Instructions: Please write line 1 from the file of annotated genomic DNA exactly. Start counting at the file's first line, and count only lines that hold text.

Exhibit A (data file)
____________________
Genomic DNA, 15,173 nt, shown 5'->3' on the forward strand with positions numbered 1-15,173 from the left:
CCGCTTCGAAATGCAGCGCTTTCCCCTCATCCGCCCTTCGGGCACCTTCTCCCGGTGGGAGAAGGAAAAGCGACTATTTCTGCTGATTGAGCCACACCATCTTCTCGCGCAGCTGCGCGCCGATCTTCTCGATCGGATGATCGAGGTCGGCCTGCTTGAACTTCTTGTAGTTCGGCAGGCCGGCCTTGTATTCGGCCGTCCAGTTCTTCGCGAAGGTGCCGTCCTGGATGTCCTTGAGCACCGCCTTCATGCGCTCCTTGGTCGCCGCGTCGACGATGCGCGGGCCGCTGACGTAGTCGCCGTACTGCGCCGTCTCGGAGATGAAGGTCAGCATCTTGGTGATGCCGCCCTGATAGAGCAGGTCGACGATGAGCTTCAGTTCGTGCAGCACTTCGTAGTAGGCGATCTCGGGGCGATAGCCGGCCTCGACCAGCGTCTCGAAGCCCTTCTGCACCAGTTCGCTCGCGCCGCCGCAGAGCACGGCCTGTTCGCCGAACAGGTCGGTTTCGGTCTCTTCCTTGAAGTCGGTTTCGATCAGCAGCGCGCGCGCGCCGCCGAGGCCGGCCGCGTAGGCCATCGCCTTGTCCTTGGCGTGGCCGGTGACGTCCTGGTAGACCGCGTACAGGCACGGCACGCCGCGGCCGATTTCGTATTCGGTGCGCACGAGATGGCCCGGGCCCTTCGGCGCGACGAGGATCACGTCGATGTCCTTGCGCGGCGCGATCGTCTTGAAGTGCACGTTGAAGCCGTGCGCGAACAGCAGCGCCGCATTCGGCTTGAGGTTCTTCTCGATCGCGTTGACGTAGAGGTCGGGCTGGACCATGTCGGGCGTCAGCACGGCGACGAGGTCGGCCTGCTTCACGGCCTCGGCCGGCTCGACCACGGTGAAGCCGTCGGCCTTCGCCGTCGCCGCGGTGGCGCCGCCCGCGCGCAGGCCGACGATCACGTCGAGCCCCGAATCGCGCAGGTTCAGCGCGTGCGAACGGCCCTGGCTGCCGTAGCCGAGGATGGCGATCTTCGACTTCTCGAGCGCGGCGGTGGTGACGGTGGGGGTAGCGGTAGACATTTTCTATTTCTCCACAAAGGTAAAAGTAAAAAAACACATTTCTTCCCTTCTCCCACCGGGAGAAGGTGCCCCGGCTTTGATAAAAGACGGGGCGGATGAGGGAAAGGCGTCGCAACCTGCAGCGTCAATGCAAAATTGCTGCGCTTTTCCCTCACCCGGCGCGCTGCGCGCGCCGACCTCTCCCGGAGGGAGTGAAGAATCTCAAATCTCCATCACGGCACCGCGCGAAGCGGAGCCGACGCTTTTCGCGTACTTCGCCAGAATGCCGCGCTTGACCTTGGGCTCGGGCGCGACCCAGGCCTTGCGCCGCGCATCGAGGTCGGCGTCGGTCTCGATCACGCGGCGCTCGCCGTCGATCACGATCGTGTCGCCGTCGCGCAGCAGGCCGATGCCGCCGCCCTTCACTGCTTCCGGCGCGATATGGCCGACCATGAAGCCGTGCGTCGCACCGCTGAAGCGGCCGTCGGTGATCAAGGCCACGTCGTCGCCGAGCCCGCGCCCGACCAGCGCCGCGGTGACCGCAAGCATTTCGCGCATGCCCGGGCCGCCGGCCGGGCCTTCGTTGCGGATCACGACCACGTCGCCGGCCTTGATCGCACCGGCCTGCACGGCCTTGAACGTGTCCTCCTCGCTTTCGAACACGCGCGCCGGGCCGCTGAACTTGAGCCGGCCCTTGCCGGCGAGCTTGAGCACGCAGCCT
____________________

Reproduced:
Genomic DNA, 15,173 nt, shown 5'->3' on the forward strand with positions numbered 1-15,173 from the left: